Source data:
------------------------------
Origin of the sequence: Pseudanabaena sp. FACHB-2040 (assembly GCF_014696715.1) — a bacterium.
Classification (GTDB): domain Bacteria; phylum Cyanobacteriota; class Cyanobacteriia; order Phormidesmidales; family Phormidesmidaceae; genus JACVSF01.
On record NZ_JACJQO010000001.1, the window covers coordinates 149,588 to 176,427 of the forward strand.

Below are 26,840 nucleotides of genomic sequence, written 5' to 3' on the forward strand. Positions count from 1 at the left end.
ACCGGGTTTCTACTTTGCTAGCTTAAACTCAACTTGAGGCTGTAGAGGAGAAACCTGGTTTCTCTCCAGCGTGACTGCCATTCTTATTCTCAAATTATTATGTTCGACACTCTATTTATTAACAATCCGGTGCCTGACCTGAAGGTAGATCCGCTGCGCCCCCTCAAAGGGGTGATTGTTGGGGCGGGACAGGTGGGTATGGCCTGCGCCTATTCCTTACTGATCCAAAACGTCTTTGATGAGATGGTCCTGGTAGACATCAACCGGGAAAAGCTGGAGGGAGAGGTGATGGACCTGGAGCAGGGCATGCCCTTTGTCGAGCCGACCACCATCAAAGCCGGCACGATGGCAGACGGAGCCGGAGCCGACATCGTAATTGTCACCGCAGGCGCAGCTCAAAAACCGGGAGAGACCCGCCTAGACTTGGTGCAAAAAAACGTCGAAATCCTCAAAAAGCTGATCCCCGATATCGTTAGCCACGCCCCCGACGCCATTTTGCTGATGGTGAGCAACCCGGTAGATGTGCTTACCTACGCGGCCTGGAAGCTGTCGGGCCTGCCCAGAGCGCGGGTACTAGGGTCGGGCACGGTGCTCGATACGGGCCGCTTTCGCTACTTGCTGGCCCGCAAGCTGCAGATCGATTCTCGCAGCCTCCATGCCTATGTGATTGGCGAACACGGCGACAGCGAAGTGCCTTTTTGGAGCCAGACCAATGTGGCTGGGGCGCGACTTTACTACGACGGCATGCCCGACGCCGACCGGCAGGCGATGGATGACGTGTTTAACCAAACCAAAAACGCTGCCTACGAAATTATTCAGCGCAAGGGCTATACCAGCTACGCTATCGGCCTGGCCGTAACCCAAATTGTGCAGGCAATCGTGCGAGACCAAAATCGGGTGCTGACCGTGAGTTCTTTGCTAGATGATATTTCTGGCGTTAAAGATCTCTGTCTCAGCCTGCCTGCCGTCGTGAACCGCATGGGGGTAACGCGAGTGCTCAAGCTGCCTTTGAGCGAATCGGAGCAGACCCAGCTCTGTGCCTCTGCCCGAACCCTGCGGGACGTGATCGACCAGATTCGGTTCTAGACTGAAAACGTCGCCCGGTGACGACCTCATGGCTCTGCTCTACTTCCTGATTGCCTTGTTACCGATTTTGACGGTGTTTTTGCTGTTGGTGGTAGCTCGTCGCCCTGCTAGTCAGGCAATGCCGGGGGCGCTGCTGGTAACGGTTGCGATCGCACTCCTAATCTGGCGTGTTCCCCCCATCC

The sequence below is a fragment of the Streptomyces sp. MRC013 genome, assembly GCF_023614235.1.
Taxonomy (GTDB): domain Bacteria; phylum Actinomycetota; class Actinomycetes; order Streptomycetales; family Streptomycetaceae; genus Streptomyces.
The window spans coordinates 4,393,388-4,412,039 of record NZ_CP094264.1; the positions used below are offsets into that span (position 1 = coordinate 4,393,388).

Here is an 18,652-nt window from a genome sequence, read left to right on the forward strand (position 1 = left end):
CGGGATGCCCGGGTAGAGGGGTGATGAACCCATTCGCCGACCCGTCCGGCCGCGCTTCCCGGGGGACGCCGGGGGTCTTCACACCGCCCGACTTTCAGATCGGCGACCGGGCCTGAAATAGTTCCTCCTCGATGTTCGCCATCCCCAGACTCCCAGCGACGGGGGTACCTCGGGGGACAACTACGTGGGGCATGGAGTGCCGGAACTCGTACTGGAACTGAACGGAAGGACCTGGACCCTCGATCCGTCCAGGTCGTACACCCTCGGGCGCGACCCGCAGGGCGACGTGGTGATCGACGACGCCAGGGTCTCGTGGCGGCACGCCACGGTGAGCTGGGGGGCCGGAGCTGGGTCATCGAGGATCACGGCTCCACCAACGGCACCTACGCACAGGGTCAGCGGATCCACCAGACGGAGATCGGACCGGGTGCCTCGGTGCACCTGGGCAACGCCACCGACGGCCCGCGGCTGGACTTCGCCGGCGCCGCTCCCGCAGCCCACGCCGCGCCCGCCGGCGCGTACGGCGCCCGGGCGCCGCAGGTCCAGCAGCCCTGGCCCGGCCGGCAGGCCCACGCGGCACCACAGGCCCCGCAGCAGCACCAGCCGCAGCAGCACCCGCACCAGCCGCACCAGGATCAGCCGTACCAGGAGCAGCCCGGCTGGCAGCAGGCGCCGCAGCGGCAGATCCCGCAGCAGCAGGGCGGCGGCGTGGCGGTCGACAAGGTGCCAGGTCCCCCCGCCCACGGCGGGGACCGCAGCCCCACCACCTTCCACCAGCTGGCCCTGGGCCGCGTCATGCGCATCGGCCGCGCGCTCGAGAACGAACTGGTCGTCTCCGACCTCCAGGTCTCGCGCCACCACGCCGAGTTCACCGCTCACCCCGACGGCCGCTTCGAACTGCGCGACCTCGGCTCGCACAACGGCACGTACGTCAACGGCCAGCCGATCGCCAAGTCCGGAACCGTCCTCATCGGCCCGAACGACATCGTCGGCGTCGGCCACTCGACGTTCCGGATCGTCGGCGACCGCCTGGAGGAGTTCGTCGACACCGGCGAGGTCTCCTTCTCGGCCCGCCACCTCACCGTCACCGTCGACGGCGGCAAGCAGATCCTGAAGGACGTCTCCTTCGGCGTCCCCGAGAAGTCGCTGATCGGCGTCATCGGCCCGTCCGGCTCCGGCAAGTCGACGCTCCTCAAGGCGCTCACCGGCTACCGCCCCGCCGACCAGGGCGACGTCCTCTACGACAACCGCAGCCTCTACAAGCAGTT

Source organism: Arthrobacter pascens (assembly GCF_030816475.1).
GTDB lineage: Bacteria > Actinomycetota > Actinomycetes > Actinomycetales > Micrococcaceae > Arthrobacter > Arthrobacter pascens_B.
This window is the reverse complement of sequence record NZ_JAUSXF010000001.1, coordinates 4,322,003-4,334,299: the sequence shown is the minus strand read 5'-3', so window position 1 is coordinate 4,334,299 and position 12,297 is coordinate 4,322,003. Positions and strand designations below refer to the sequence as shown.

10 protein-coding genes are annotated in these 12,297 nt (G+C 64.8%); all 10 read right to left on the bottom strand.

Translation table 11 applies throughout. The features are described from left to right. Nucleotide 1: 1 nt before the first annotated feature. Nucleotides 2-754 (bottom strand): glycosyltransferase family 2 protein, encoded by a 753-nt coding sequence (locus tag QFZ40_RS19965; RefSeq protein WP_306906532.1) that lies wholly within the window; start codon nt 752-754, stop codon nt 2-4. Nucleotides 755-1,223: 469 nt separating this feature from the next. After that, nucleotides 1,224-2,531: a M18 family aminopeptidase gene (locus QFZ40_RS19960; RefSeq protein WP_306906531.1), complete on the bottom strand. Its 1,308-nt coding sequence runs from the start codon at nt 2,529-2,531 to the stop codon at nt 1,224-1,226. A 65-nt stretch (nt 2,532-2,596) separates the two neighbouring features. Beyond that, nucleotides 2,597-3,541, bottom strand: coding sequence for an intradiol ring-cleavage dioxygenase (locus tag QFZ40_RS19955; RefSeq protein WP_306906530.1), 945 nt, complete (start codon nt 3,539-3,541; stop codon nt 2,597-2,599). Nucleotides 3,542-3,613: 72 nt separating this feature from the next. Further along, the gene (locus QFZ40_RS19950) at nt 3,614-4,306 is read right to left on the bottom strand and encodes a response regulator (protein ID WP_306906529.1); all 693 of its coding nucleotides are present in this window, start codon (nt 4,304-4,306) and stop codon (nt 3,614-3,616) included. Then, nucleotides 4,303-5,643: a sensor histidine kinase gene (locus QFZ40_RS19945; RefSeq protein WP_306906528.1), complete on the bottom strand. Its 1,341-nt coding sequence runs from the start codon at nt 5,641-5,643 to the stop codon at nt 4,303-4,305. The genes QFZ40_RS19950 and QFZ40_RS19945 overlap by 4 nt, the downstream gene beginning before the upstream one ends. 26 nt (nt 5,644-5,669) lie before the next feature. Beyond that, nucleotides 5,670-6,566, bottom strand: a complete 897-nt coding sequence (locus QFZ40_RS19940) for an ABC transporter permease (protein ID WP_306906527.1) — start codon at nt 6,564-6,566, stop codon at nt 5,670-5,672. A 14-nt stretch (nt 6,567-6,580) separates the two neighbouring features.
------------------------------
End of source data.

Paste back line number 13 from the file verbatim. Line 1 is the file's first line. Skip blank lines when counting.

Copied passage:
This window is the reverse complement of sequence record NZ_JAUSXF010000001.1, coordinates 4,322,003-4,334,299: the sequence shown is the minus strand read 5'-3', so window position 1 is coordinate 4,334,299 and position 12,297 is coordinate 4,322,003. Positions and strand designations below refer to the sequence as shown.